“I remember after the first episode where we didn’t plan it out and [Levandowski was] kind of like, ‘Shouldn’t we plan out the questions?’ And I was like, ‘No, we’re just going to talk,’ and then we did it and [Levandowski was] like, ‘Wow, that went really well,’ and I was like, ‘Yep,’” Smith said. “I think that’s probably a product of having listened to so many podcasts and radio—it kind of has that vibe. Part of it is also that this is a fun thing that we do, but we’re obviously busy as English teachers planning and grading nonstop, and sometimes it’s like, ‘Oh, well, I didn’t even realize it was Friday. I guess we have the record.’ That’s happened at least once, where the little reminder to join the meet to record it pops up.”
Once they finish recording an episode, Smith does minimal editing, and then they post it on their Canvas pages.
Their favorite episodes so far have been their Halloween ones where they did a This or That but with candy and talked about their costumes from the past. For Mr. Smith, specifically, he enjoyed their episode where they discussed “Self-Reliance.”
“I say that because it brought us to a spot where we could be a little vulnerable and talk about our experiences as high school students. That’s when we read “Self-Reliance.” I read it in, I want to say, 10th grade. We were having those same interactions with our teachers and our peers,” Smith said. “I think that vulnerability can go a long way because teachers can feel distant, especially virtually. So if a kid watches that and they’re like, ‘well, these people get it to some extent,’ I think that’s powerful, and that’s really the driving force behind it, all jokes aside.”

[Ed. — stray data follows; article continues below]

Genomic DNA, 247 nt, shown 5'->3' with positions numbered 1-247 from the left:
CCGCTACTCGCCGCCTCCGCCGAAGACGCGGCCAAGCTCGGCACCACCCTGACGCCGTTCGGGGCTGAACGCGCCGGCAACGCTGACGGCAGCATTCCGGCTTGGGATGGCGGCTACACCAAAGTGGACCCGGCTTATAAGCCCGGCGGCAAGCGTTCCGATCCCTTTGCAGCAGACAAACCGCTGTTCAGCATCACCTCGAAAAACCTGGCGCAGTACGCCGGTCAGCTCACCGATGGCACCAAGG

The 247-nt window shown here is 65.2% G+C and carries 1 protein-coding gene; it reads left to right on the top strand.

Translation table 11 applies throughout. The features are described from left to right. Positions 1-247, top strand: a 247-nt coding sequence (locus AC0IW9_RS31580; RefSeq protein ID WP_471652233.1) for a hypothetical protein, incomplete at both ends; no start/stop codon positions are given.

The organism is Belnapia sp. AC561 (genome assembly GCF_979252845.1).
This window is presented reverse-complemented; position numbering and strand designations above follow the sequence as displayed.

For both Levandowski and Smith, the podcast is also a great way for the two to catch up since they can no longer eat with each other at school or hang out outside of school due to the pandemic.
“I think all of us as teachers and I’m sure students right now feel like there are a million things to do all the time. And it could absolutely feel daunting to take on something else like a weekly podcast. However, it is something I look forward to every week, and there’s never a time where I’m like, ‘I don’t want to do that’ or ‘I don’t feel like doing this,”’ Levandowski said. “I always want to build the podcast because I know that it’s a chance for me to talk to one of my friends and catch up and it is a way that I can extend doing the thing that I love the most, which is teaching.”
The two hope that through the podcast, their students can see that they do care about them a lot and that they’re making an effort to build a relationship with them, even in a virtual setting where it can difficult. They hope that they can see them beyond their Chromebook screens.
“The idea that a student could watch this and see how literature touches our lives and impacts us and has shaped us would be like blow me away absolute 100% most positive thing that could happen,” Smith said. “If not that, then it’s that they could take away that we care about students and we were trying to do that in an interesting way. And hopefully not failing miserably.”
Click below to watch the episode!